Posted by: minnow | December 3, 2008

Bible Thumping 101

Kathy Escobar’s children are serving up some difficult questions in her post, Honoring Doubt, not unlike those many non-Christians struggle with as they seek to find truth. And, a new blogger at A New Vision has several challenging posts which also wrestle with thought provoking questions. No doubt others could link to equally relevant posts (and if you comment feel free to add the link). The reason these questions piqued my interest is because of a conversation I recently had with my son. The gist of our conversation centered on the question: Why do so many Christians seem to think the only way to “witness” to non-Christians is to tell them they are sinners, need to repent, and then throw a lot of scripture at them?
As our conversation continued we began to realize the ridiculousness of such a scenario. Imagine if a stranger began talking to you by pointing out your faults. Then he told you, you needed to admit these faults, break your old habits, and ask for forgiveness. Finally, if you are even still listening, she opens up a book you are not inclined to read nor adhere to and begins quoting passages from it. How do you think you would react? The saddest part is that our little scenario accurately describes many of the first time experiences non-Christians have had with “identifiable” Christians.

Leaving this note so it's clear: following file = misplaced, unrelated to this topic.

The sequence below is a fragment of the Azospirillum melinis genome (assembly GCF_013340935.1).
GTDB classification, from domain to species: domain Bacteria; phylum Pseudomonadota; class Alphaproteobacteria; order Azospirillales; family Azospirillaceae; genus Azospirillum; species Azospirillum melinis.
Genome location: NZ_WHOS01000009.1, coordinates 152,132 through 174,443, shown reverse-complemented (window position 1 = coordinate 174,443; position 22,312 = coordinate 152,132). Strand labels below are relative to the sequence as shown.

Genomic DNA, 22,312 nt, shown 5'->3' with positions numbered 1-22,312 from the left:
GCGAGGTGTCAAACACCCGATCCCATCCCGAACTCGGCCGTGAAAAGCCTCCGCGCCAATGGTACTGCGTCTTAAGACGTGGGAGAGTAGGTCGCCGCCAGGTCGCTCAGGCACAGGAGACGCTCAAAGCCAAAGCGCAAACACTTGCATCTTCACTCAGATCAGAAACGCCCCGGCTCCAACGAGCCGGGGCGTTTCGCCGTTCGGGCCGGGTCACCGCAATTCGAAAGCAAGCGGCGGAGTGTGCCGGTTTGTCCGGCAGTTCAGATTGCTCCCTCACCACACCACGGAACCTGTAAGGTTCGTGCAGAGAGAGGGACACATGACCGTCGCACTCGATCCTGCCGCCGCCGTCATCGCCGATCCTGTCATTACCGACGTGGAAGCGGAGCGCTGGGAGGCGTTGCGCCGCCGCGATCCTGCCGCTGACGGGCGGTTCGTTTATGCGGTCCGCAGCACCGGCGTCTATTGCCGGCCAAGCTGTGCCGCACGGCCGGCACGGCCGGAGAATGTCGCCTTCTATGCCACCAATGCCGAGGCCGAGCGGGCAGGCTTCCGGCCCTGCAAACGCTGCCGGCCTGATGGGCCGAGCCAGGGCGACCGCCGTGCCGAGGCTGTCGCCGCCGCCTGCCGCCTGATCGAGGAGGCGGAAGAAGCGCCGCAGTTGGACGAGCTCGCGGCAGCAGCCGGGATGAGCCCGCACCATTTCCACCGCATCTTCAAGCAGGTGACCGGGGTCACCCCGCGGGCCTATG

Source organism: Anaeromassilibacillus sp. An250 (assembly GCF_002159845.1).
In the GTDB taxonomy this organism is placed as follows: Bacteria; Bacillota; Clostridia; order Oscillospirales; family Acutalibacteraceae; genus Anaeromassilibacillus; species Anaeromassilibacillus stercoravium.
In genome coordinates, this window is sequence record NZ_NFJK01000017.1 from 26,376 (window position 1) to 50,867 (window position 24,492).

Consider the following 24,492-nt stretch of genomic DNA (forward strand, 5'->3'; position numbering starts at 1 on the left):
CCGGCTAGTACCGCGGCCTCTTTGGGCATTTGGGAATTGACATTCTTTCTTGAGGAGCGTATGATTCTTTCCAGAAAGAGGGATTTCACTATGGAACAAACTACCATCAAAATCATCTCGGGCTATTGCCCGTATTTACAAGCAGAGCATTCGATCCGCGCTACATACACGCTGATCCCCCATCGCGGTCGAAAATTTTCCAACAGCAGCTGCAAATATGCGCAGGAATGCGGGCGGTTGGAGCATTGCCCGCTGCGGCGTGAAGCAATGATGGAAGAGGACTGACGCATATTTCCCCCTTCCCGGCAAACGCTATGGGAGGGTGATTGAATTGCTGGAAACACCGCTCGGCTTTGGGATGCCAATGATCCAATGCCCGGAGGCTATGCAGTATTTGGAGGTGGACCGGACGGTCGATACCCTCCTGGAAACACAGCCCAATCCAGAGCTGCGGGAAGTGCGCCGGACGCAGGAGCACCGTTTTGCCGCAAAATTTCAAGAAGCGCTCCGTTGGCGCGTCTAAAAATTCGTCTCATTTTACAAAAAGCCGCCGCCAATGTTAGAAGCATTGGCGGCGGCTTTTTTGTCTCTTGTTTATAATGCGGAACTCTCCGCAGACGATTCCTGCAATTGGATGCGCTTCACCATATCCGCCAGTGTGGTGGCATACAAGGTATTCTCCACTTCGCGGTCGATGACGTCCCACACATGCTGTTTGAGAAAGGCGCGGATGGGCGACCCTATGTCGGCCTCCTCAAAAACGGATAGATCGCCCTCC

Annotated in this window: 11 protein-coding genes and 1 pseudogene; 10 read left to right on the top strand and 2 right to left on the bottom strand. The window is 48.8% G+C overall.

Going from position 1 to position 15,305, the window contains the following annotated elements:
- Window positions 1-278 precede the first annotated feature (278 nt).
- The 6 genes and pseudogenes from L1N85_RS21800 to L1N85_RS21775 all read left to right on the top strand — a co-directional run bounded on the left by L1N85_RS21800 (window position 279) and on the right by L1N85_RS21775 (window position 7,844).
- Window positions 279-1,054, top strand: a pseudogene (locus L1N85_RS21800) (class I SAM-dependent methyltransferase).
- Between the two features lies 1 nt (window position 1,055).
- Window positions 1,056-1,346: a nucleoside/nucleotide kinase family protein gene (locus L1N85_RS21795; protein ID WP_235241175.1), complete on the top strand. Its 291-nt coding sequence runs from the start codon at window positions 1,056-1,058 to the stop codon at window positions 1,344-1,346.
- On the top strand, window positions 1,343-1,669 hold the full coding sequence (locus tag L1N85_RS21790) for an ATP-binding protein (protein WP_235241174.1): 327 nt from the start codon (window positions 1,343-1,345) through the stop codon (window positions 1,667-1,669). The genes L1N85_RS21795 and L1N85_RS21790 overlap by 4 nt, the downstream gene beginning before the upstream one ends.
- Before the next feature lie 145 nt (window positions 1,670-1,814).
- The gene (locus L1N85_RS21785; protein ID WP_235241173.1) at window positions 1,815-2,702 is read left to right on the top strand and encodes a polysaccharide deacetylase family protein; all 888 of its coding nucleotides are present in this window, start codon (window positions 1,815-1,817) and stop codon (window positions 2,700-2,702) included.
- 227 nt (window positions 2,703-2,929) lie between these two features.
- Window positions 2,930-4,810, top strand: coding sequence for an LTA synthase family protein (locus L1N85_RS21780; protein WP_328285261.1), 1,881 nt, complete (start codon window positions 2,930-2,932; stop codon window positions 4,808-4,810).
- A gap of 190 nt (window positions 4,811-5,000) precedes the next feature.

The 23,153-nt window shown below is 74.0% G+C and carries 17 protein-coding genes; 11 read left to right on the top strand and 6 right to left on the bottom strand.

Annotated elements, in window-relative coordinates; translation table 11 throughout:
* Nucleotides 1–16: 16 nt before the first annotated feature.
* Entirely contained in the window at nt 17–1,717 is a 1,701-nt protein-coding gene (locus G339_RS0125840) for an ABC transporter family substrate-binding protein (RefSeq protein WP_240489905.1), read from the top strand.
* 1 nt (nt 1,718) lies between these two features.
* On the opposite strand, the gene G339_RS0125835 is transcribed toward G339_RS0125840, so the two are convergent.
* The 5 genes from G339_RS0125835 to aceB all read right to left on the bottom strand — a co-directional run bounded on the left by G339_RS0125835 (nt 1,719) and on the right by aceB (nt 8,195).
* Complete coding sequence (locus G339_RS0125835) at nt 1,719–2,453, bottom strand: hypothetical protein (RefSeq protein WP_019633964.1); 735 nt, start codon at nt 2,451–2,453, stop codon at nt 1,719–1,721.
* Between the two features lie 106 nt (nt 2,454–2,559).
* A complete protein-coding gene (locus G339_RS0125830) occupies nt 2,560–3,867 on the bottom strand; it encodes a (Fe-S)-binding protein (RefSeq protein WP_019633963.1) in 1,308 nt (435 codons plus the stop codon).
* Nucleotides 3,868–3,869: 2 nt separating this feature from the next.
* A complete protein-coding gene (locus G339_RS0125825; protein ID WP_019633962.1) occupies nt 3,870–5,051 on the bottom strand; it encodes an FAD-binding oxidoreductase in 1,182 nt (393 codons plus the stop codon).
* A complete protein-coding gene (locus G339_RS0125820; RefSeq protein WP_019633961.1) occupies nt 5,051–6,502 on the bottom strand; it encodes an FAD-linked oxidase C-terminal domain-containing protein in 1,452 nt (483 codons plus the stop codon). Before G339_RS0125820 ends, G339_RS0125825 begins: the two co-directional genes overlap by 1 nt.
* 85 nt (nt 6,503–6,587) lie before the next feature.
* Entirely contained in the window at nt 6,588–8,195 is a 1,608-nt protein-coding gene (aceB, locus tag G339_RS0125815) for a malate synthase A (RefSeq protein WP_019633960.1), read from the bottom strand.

Why say “identifiable” Christians? Now we are getting at the real point of this post. For years I rarely shared my faith with anyone I did not already know was a Christian. I did not want to be associated with those carrying hate placards out in front of the abortion clinic and court house or the Bible thumper that literally showed up on a soapbox week after week at our local farmer’s market every summer. And, if I dared to share my views about these situations either at my fellowship or in a Bible study, for example, someone inevitably hauled out Mark 8:38, “If anyone is ashamed of Me and My words in this adulterous and sinful generation, the Son of Man will be ashamed of him when He comes in His Father’s glory with the holy angels” or Romans 1:16, “I am not ashamed of the gospel because it is the power of God for the salvation of everyone who believes, first for the Jews and then for the Gentiles” to put me in my place. I learned my lesson quickly and began a long history of keeping my mouth shut.

(Yes, I know it is hard to believe, but it is true. In fact it may have something to do with my not being so closed mouth now. But, that is a little more self disclosure then I probably need. Ahem).

My vow of silence solution, however, was not a profitable one. When Christians chose silence we inevitably contribute to the negative stereo type non-Christians have of Christians. By not presenting an identifiable positive image we allow the negative one to represent us. In addition, and probably most importantly, the love of God is never given a vocal platform. Our job is not to shout down those who think it is their “calling” to expose wickedness. (Although we may need to confront the ugliness of their talk at times). Mostly, we need to be vocal about forgiveness and love and peace and spiritual provision and fellowship/community and all that is ours in the Lord.